Wednesday, October 2, 2013

Review: "A Wilder Rose" by Susan Wittig Albert

From Goodreads:  In 1928, Rose Wilder Lane—world traveler, journalist, much-published magazine writer—returned from an Albanian sojourn to her parents’ Ozark farm. Almanzo Wilder was 71, Laura 61, and Rose felt obligated to stay and help. To make life easier, she built them a new home, while she and Helen Boylston transformed the farmhouse into a rural writing retreat and filled it with visiting New Yorkers. Rose sold magazine stories to pay the bills for both households, and despite the subterranean tension between mother and daughter, life seemed good.

Then came the Crash. Rose’s money vanished, the magazine market dried up, and the Depression darkened the nation. That’s when Laura wrote her autobiography, “Pioneer Girl,” the story of growing up in the Big Woods of Wisconsin, on the Kansas prairie, and by the shores of Silver Lake. The rest—the eight remarkable books that followed—is literary history.

But it isn’t the history we thought we knew. For the surprising truth is that Laura’s stories were publishable only with Rose’s expert rewriting. Based on Rose’s unpublished diaries and Laura’s letters, A Wilder Rose tells the true story of the decade-long, intensive, and often troubled collaboration that produced the Little House books—the collaboration that Rose and Laura deliberately hid from their agent, editors, reviewers, and readers.

My Thoughts:  I loved the Little House books when I was a kid so when I saw this book, I had to read to it!  The book is mostly about Rose Wilder Lane's life and relationship with her mother.  While this is the story of how the Little House books came into being, it is also the story of Rose and Laura's relationship as mother and daughter.  They seemed to have a very tumultuous relationship which was made more difficult by their very stubborn personalities.  

Though this book is a work of fiction, the author used Rose's diaries and letters as her sources of information for creating the story.  The book asserts that it was mostly Rose who was responsible for the success of the Little House books; she took her mother's childhood stories and reworked them into book format.  There seems to be some controversy surrounding whether Rose was the actual author of the books or if she was just more of a support system for her mother.  I don't know enough about the issue to have an opinion but the author of A Wilder Rose created a pretty interesting story out of the idea that Rose was the real writer of the Little House books.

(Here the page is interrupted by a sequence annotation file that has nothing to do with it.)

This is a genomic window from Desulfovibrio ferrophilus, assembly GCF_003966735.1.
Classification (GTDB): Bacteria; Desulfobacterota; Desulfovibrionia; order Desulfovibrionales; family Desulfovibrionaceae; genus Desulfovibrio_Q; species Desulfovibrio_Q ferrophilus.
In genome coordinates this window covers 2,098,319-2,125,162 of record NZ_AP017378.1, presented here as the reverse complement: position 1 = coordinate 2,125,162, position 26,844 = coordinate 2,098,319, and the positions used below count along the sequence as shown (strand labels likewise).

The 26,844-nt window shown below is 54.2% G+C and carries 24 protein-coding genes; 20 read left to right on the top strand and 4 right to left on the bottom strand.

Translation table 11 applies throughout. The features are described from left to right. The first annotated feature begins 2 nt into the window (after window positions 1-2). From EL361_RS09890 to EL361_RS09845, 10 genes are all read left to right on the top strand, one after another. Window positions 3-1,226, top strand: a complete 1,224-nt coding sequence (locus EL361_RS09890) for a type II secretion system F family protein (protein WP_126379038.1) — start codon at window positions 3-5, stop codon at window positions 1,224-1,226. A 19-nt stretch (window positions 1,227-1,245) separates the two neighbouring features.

While I liked this book and I thought it had an interesting premise, it definitely is more about Rose than about Laura.  I think Rose Wilder Lane was a fascinating historical figure who lived a pretty exciting life, I was hoping for more information about Laura and her writing.  Instead, the reader sees Laura through the eyes of a daughter who never quite got along with her mother.  Laura is definitely portrayed as an annoyance to Rose, kind of a thorn in her side, and it was hard for me to reconcile this portrayal of Laura with the one in my head.  Overall, if you have an interest in Laura Ingalls Wilder, this is a unique addition to the stories surrounding her life. 3 stars.

I received this book from NetGalley in exchange for an honest review.

1 comment:

  1. I keep seeing this around, and knowing how much I loved the Little House books am intrigued by it. I don't see myself running out to buy it though, but would still be curious enough to pick it up if given the chance.


Imagination Designs